Many drugs produce happiness or relaxation — a rush or a high — but ecstasy causes a unique mood elevation and feeling of being enlightened. Ecstasy, a strong analgesic, takes away physical pain. It wipes away the blues because it’s a powerful but brief-acting antidepressant and thus many first-time users are like my young patient — a bit down and out. Users say it improves memory, but again, only briefly.

With a funny look in his eye and seeming to gaze into the distance, he said, When I take it, I feel so energized, so restored to my relationship with God. I feel so pure!

Ecstasy does all those things. It raises the heart rate, blood pressure and body temperature. Since it’s chemically related to amphetamines — chemical uppers — your entire metabolism kicks into high gear. You don’t feel hungry or tired. You can dehydrate quickly, and quite often users will, without knowing it, grind their teeth.

Besides, the rave scene is so spiritual — it’s so PLURy. He had to explain to me that “PLURy” was an acrostic for Peace, Love, Unity and Respect.

Then he looked back into my eyes: Doc, I know I’m not addicted to it. I could stop anytime. But I don’t want to; it’s just helped me know God and to like myself.

The young man had been admitted to a psychiatric hospital in which I practiced, where I was doing a medical consultation for his psychiatrist. He had overdosed while taking a few pills of what he thought was ecstasy at an all-night rave party. His parents and youth pastor had no idea he was using ecstasy several times a week.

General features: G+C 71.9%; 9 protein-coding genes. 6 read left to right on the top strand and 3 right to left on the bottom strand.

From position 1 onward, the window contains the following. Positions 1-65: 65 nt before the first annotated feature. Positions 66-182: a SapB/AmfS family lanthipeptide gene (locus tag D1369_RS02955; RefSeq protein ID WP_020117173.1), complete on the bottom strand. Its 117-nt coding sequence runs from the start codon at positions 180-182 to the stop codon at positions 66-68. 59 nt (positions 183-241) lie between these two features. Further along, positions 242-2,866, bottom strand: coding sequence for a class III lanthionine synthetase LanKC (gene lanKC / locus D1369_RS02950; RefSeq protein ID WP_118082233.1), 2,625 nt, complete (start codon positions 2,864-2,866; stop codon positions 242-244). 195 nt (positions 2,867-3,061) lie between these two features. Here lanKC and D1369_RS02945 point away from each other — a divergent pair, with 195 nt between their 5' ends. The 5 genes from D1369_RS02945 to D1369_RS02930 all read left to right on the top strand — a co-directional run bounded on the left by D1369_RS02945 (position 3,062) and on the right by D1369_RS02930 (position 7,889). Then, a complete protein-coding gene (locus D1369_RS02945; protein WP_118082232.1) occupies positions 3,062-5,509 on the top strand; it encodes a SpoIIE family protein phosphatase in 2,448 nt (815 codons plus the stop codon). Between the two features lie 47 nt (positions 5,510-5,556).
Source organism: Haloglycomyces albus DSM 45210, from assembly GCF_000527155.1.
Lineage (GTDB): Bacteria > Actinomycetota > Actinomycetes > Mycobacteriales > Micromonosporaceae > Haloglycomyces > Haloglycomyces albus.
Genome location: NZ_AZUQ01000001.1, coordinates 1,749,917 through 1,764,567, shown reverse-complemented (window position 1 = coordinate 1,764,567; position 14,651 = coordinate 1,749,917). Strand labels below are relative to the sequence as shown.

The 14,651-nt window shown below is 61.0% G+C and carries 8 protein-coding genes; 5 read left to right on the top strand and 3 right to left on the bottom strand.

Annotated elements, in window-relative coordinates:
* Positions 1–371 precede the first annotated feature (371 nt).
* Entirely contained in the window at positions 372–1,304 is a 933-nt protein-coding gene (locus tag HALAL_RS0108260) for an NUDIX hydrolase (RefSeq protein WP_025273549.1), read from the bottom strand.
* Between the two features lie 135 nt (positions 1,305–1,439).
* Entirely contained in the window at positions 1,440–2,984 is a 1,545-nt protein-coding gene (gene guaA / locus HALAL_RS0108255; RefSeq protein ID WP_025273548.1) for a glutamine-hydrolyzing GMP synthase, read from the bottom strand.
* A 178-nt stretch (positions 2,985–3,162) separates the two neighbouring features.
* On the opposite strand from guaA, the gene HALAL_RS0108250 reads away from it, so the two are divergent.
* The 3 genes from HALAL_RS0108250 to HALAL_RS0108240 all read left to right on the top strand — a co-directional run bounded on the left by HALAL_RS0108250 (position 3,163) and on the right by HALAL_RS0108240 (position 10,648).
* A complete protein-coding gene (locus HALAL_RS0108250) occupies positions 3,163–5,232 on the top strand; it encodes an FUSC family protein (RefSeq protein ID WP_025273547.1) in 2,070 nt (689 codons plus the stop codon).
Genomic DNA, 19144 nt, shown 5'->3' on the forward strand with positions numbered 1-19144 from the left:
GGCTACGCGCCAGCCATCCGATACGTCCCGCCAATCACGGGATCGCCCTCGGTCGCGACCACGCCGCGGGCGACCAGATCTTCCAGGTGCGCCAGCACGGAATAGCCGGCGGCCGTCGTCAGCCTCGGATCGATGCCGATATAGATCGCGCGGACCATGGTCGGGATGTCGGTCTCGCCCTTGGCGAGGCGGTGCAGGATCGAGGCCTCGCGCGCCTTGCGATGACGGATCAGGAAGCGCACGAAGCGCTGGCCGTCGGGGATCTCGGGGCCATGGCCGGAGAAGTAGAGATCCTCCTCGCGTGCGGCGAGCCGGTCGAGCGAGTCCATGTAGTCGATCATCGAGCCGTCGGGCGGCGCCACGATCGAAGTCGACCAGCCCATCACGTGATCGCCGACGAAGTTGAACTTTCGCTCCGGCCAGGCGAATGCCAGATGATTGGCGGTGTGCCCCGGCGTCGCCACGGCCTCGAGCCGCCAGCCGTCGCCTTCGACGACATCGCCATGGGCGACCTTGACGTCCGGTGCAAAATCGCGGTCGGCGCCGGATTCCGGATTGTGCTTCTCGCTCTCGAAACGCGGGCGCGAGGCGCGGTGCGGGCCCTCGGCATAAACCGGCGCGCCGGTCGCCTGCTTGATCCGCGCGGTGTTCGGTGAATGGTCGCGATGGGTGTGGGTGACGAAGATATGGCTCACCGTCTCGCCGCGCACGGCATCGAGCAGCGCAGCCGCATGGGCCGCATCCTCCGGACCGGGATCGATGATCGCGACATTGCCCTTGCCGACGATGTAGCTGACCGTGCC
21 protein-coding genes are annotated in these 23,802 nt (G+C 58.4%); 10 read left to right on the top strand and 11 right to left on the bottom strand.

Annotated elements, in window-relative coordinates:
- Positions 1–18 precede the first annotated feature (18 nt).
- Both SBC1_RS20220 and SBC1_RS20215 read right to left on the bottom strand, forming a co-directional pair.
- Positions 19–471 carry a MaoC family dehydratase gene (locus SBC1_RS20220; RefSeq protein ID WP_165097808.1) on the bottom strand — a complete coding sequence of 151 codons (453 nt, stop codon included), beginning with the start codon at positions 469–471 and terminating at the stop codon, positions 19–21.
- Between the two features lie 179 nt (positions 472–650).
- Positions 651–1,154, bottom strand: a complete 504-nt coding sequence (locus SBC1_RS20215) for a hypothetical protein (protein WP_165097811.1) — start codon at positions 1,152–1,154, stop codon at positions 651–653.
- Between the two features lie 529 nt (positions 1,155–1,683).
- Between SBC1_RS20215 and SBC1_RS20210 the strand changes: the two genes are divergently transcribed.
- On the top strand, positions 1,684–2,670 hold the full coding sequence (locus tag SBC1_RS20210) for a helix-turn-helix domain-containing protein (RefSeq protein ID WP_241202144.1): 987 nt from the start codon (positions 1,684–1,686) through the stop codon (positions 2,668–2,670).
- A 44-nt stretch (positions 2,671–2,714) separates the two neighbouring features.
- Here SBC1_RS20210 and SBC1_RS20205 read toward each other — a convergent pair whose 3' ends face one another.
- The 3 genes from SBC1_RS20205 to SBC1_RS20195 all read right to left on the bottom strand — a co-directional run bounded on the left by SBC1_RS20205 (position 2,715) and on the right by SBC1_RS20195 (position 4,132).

If you were to see him from the outside, all seemed well, at least until he collapsed at the party and was taken by the paramedics to the hospital. He was just one of thousands who end up in emergency rooms for using this drug each year — most with dehydration, many with organ and brain damage, some dead or dying.

One of the many dangers of ecstasy is that the quality of the tablets generally varies considerably between batches. The manufacturing of ecstasy requires stable laboratory conditions, and most of the illegal labs are far from stable, much less sanitary. Last year contaminated pills killed a number of people in Orlando, Fla., and Chicago.

A dangerous lie

The peak effects of ecstasy can last up to four hours. Aftereffects may include tiredness or feeling “spaced out” for a day or so. Some users describe secondary effects, which they call “afterglow” or “exhaustion” that may last for a few days.

For many, at least initially, this is a positive experience. But for some it can cause panic or anxiety. And for most, ecstasy is first tried in a time of personal difficulty — a time when Christians, just like nonChristians, will often make the mistake of trying to eliminate personal pain or suffering without having to admit their needs to someone else.

To many users, ecstasy becomes a path (at up to $30 per tablet) to quickly escape into “on-demand self-enlightenment” as opposed to depending on faith in the Lord. The drug requires no faith and no effort, and like most activity that falls short of God’s best, it fails over time. In its wake, the user is left with a potentially damaged brain and a weakened spirit.